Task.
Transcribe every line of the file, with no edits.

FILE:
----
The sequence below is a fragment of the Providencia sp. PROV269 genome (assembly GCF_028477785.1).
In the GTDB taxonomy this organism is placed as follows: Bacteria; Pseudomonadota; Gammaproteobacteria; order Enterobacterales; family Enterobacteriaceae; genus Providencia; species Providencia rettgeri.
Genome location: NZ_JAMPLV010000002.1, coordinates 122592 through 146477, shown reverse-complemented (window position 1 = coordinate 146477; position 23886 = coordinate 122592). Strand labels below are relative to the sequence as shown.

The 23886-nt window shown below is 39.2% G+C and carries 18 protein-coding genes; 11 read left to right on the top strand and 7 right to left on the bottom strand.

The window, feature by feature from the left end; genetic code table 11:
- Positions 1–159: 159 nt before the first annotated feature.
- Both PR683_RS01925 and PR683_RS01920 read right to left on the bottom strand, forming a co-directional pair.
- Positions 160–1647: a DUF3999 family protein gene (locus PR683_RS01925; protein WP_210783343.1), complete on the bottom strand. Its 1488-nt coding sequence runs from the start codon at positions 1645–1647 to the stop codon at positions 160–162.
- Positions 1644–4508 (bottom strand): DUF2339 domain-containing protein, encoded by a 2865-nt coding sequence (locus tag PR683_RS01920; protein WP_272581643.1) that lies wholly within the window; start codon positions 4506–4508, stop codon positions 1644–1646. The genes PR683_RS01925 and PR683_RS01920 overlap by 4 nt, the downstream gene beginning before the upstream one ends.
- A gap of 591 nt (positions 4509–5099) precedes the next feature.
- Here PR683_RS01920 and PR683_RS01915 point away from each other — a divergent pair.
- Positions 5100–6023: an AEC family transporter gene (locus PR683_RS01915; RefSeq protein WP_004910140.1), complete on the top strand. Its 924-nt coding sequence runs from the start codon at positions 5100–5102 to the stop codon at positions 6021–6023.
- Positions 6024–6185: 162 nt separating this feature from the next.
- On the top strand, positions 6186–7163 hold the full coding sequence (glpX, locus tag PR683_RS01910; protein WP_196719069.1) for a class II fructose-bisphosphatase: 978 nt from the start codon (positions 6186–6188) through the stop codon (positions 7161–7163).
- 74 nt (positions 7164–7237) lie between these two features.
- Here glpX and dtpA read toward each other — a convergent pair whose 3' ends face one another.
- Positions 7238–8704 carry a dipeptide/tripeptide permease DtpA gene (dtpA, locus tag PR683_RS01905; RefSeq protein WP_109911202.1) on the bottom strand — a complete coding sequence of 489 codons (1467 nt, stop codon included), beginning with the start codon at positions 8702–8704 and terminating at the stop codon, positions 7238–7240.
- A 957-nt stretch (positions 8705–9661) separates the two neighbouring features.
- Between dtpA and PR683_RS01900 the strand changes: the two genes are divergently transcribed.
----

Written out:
The sequence below is a fragment of the Providencia sp. PROV269 genome (assembly GCF_028477785.1).
In the GTDB taxonomy this organism is placed as follows: Bacteria; Pseudomonadota; Gammaproteobacteria; order Enterobacterales; family Enterobacteriaceae; genus Providencia; species Providencia rettgeri.
Genome location: NZ_JAMPLV010000002.1, coordinates 122592 through 146477, shown reverse-complemented (window position 1 = coordinate 146477; position 23886 = coordinate 122592). Strand labels below are relative to the sequence as shown.

The 23886-nt window shown below is 39.2% G+C and carries 18 protein-coding genes; 11 read left to right on the top strand and 7 right to left on the bottom strand.

The window, feature by feature from the left end; genetic code table 11:
- Positions 1–159: 159 nt before the first annotated feature.
- Both PR683_RS01925 and PR683_RS01920 read right to left on the bottom strand, forming a co-directional pair.
- Positions 160–1647: a DUF3999 family protein gene (locus PR683_RS01925; protein WP_210783343.1), complete on the bottom strand. Its 1488-nt coding sequence runs from the start codon at positions 1645–1647 to the stop codon at positions 160–162.
- Positions 1644–4508 (bottom strand): DUF2339 domain-containing protein, encoded by a 2865-nt coding sequence (locus tag PR683_RS01920; protein WP_272581643.1) that lies wholly within the window; start codon positions 4506–4508, stop codon positions 1644–1646. The genes PR683_RS01925 and PR683_RS01920 overlap by 4 nt, the downstream gene beginning before the upstream one ends.
- A gap of 591 nt (positions 4509–5099) precedes the next feature.
- Here PR683_RS01920 and PR683_RS01915 point away from each other — a divergent pair.
- Positions 5100–6023: an AEC family transporter gene (locus PR683_RS01915; RefSeq protein WP_004910140.1), complete on the top strand. Its 924-nt coding sequence runs from the start codon at positions 5100–5102 to the stop codon at positions 6021–6023.
- Positions 6024–6185: 162 nt separating this feature from the next.
- On the top strand, positions 6186–7163 hold the full coding sequence (glpX, locus tag PR683_RS01910; protein WP_196719069.1) for a class II fructose-bisphosphatase: 978 nt from the start codon (positions 6186–6188) through the stop codon (positions 7161–7163).
- 74 nt (positions 7164–7237) lie between these two features.
- Here glpX and dtpA read toward each other — a convergent pair whose 3' ends face one another.
- Positions 7238–8704 carry a dipeptide/tripeptide permease DtpA gene (dtpA, locus tag PR683_RS01905; RefSeq protein WP_109911202.1) on the bottom strand — a complete coding sequence of 489 codons (1467 nt, stop codon included), beginning with the start codon at positions 8702–8704 and terminating at the stop codon, positions 7238–7240.
- A 957-nt stretch (positions 8705–9661) separates the two neighbouring features.
- Between dtpA and PR683_RS01900 the strand changes: the two genes are divergently transcribed.